Old Dhaka

From Wikipedia, the free encyclopedia

Old Dhaka
পুরান ঢাকা
Dhaka City across Buriganga River in a 1861 painting[1]
Dhaka City across Buriganga River in a 1861 painting[1]
Map of Old Dhaka during British rule
Map of Old Dhaka during British rule
Coordinates: 23°42′25″N 90°24′34″E / 23.70694°N 90.40944°E / 23.70694; 90.40944Coordinates: 23°42′25″N 90°24′34″E / 23.70694°N 90.40944°E / 23.70694; 90.40944
Country Bangladesh
DistrictDhaka District
City CorporationDhaka South City Corporation
SettlementAround 700 CE
Establishment1608 CE
ExpansionAfter 1910 CE

Old Dhaka (Bengali: পুরান ঢাকা, romanizedPuran Dhaka) is a term used to refer to the historic old city of Dhaka, the capital of Bangladesh.[2] It was founded in 1608 as Jahangirabad or Jahangirnagar (Bengali: জাহাঙ্গীরনগর, romanizedJahangirnogor, lit.'City of Jahangir'), the capital of Mughal Province of Bengal and named after the Mughal emperor Jahangir. It is located on the banks of the Buriganga River. It was one of the largest and most prosperous cities of South Asia and the center of the worldwide muslin trade. The then Nawab of Bengal Murshid Quli Khan shifted the capital from Dhaka to Murshidabad in the early-18th century. With the rise of Calcutta (now Kolkata) during the British rule, Dhaka began to decline and came to be known as the "City of Magnificent Ruins". The British however began to develop the modern city from the mid-19th century.[3]

Ahsan Manzil, the abode of Dhaka Nawabs.
Lalbagh Kella

Old Dhaka is famous for its variety of foods and amicable living of people of all religions in harmony. The main Muslim festivals celebrated with funfair here are Eid-ul-Fitr, Eid-ul-Adha and Ashura,[4] Hindu festivals like Durga Puja,[5] Kali Puja, and Saraswati Puja[6] are also celebrated with enthusiasm. The festivals which are celebrated by all religious communities with much splendor include Shakrain (পৌষ সংক্রান্তি), Pohela Falgun,[7] and Halkhata (হালখাতা). Religion-wise, the old Dhaka is predominantly Muslim, while a significant number of Hindus also reside here. Christians and Buddhists are also inhabitants here in small numbers. Its inhabitants are known as Dhakaiya and converse in the Dhakaiya Kutti, a dialect of Bengali and Dhakaiya Urdu, a dialect of Urdu.


Dhakeshwari Temple
Taara Masjid, Armanitola

The existence of a settlement in the area that is now Dhaka dates from the 7th century. The city area was ruled by the Buddhist kingdom of Kamarupa and the Pala Empire before passing to the control of the Hindu Sena dynasty in the 9th century. The name of the town may have derived after the establishment of the Goddess Dhakeshvari's temple by Ballal Sena in the 12th century.[citation needed]

After the Sena Empire, Dhaka was ruled by the Delhi Sultanate (sometimes tenuously), then by the Bengal Sultanate, before being taken over by the Mughals in 1576.[8] Dhaka started to grow from 1610 under the Mughal Subedars.[9] The oldest standing mosque was built in 1454 by Bakht Binat during the rule of Nasiruddin Mahmud Shah.[9]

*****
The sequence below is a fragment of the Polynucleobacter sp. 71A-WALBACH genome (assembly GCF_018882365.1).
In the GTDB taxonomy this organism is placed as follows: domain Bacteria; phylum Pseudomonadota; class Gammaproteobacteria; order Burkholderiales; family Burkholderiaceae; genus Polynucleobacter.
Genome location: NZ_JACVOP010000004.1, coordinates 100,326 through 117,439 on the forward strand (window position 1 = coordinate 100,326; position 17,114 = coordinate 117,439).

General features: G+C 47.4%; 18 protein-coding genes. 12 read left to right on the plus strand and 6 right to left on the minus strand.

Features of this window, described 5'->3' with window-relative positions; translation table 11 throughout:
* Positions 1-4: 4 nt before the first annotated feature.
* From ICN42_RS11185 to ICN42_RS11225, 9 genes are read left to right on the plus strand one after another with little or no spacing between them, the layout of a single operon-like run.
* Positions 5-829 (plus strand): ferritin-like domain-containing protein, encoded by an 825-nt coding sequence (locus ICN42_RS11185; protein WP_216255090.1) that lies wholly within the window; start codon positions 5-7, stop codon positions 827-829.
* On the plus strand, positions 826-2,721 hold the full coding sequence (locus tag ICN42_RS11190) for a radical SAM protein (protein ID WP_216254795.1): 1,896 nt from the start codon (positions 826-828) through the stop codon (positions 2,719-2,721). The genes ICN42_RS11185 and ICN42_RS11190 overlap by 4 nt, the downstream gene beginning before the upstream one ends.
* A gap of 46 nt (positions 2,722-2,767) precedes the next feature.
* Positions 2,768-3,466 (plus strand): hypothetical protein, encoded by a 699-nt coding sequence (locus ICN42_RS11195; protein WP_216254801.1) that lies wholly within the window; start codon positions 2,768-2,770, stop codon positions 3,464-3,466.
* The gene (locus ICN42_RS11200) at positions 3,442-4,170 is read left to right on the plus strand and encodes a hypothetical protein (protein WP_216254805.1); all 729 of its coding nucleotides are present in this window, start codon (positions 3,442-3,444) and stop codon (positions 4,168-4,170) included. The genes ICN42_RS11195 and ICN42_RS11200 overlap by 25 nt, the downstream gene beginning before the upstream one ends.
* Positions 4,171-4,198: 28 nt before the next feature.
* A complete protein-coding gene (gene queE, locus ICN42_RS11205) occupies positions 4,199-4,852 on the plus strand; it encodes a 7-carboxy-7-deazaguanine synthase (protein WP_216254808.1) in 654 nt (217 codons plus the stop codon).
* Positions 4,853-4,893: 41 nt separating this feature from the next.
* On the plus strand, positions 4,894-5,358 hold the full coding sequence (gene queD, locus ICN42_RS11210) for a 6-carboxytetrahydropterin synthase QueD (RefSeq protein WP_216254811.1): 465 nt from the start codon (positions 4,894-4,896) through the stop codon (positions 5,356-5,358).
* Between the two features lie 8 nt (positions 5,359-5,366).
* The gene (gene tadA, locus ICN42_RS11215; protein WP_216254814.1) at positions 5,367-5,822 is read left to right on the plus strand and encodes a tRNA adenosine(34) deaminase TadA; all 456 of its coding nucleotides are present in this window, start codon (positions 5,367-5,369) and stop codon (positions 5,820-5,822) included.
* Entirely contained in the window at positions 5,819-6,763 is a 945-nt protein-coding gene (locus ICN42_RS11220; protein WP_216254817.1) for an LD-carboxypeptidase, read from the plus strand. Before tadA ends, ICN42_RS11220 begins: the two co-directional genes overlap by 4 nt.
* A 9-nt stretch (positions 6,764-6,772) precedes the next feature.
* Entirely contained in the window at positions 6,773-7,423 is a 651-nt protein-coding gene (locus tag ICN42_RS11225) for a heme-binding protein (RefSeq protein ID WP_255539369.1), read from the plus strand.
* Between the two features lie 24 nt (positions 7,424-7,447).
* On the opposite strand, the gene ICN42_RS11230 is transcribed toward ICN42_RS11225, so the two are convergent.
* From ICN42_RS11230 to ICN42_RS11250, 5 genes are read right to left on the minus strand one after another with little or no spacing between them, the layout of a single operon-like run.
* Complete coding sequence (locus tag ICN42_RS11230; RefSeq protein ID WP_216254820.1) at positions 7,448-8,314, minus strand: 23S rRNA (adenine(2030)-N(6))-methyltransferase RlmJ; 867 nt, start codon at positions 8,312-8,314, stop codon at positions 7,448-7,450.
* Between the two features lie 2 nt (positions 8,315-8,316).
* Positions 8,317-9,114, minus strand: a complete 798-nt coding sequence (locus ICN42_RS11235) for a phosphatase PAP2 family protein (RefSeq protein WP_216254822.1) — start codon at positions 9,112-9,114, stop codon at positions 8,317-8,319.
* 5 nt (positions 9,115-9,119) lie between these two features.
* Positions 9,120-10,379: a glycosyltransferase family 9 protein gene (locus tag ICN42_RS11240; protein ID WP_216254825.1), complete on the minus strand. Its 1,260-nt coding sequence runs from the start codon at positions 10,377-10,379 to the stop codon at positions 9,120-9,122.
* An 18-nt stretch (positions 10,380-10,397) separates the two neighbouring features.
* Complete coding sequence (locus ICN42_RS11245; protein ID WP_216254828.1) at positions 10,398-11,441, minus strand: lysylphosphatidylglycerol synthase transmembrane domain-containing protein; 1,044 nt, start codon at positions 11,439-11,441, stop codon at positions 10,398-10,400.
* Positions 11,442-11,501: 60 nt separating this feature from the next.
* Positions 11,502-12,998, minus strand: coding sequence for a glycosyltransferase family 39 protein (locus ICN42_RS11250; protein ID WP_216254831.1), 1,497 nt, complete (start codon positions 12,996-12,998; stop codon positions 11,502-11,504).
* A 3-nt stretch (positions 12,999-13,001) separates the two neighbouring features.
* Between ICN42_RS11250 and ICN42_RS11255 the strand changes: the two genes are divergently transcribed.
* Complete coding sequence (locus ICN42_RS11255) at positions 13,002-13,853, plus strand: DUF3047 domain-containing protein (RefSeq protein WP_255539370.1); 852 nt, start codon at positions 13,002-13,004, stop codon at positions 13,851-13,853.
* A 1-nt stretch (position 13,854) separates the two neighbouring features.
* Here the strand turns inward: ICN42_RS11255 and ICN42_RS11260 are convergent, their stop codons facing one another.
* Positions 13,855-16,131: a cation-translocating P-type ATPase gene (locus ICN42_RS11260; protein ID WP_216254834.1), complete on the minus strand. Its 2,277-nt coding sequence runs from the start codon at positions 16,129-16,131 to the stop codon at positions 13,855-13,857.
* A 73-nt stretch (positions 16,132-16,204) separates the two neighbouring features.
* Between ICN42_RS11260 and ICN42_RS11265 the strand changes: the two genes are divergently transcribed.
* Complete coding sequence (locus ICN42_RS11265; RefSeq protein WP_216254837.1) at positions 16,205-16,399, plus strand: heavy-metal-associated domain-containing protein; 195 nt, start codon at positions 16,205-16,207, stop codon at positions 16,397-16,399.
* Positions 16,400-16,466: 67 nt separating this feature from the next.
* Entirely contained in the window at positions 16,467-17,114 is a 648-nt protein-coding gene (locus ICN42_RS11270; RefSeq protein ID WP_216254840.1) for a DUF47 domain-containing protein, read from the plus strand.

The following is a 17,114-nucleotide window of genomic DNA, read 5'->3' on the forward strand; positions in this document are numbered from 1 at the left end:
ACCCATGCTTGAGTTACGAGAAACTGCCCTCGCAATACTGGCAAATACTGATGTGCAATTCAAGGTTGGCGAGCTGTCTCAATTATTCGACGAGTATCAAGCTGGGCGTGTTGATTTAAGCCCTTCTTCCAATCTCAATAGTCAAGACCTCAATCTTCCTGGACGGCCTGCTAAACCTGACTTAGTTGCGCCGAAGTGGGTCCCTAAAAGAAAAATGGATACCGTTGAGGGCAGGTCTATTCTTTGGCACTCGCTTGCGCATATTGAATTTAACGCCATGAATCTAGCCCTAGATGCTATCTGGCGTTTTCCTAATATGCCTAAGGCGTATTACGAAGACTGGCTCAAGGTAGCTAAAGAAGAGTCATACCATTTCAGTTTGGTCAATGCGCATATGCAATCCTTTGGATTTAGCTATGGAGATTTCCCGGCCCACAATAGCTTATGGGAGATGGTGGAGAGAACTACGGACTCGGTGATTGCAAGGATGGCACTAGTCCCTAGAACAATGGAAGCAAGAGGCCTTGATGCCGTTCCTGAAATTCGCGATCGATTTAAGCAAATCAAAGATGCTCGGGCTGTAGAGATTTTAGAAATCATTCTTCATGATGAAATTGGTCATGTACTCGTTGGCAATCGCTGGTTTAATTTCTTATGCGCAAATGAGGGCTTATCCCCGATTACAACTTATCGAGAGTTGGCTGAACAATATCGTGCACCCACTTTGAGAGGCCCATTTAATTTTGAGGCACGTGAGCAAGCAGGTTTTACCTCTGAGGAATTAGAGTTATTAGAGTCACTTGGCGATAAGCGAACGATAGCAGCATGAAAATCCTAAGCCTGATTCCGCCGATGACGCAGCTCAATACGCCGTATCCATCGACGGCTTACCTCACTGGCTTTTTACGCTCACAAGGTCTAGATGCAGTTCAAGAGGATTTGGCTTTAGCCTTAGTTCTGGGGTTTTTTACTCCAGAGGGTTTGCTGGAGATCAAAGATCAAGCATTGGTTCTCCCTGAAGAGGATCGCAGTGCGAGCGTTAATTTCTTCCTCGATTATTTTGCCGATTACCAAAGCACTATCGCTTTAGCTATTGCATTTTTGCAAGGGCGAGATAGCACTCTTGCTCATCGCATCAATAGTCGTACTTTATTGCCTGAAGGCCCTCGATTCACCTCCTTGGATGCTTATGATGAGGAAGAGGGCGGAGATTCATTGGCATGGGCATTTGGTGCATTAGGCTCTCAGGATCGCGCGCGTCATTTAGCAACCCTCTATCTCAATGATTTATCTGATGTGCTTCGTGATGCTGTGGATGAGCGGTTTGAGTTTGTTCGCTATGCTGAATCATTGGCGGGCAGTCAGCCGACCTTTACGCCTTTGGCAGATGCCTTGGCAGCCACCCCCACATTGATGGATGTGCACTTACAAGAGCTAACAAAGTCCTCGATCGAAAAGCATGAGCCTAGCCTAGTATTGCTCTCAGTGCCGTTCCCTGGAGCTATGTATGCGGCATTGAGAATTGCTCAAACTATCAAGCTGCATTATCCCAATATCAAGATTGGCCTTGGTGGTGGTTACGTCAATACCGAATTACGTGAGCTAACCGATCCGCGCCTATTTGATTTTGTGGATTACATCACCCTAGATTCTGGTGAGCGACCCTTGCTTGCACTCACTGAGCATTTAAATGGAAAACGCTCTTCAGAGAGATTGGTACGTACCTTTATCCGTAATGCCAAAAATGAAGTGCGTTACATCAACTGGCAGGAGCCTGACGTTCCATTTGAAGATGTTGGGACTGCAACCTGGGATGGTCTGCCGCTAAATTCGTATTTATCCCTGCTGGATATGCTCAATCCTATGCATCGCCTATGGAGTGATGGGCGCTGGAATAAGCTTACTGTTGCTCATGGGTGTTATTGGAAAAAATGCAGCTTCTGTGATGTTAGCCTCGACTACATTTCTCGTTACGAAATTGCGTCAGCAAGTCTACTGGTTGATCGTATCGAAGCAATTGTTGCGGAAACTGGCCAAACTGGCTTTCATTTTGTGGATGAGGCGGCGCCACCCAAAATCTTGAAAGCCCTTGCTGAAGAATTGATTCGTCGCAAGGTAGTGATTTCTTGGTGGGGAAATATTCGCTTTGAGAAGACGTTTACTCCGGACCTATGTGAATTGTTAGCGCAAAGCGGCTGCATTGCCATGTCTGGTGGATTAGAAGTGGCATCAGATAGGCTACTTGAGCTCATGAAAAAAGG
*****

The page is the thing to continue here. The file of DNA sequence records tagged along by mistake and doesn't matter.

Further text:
The development of townships and housing has resulted in a significant growth in population came as the city was proclaimed the capital (replacing Rajmahal) of Bengal Subah under Mughal rule in 1608. Mughal Subahdar Islam Khan was the first administrator of the city. Khan named the town "Jahangirabad" (জাহাঙ্গীরাবাদ; City of Jahangir) in honour of the Mughal Emperor Jahangir, although this name was dropped soon after Jahangir's death. Farashganj (French town) was settled by the French 1780, then known as French Market. The area is known for its 19th and early 20th century mansions.[10] Farashganj also had the presence of French East India Company.[11] The 18th and 19th century saw significant number of Armenians settle down in Armanitola, then a predominantly Armenian neighborhood. There is an Armenian Church in Armanitola.[12] The British converted an old Afghan fort into a Central Jail in 1820.[9] Das Babu, prominent merchant had a daughter Indira, whose tomb is present here. Indira road is named after her and not after Indira Gandhi as some mistakenly believe it to be.[9] Pogose School, was founded by Armenian businessman Nicholas Pogose, as the first private school in Dhaka.[13] The national political party, Bangladesh Awami League, was founded in Rose Garden Palace on 23 June 1949.[14]

21st Century[edit]

The area saw rise in drug abuse, especially Ya Ba and Phensedyl.[15][16] Old Dhaka has a large number of chemical, plastic, electrical goods factories, and printing presses. The government of Bangladesh is trying to relocate them out of Old Dhaka.[17] In 2010 a fire that was flamed by chemical warehouse killed more than hundred people and increased the calls for chemical factories and warehouse to be moved from the area.[18] The narrow lanes make it difficult for fire trucks to reach fires in the area and many of them are narrow to even fit a fire truck.[19] Dhaka's Third Special Judge's Court is located in Bakshibazar, Old Dhaka.[20] Ansarullah Bangla Team attacked a police check post, leaving two cops injured and the capture of one terrorist on 1 February 2017.[21] It fell under the jurisdiction of Dhaka South City Corporation after the administrative division of Dhaka.[22]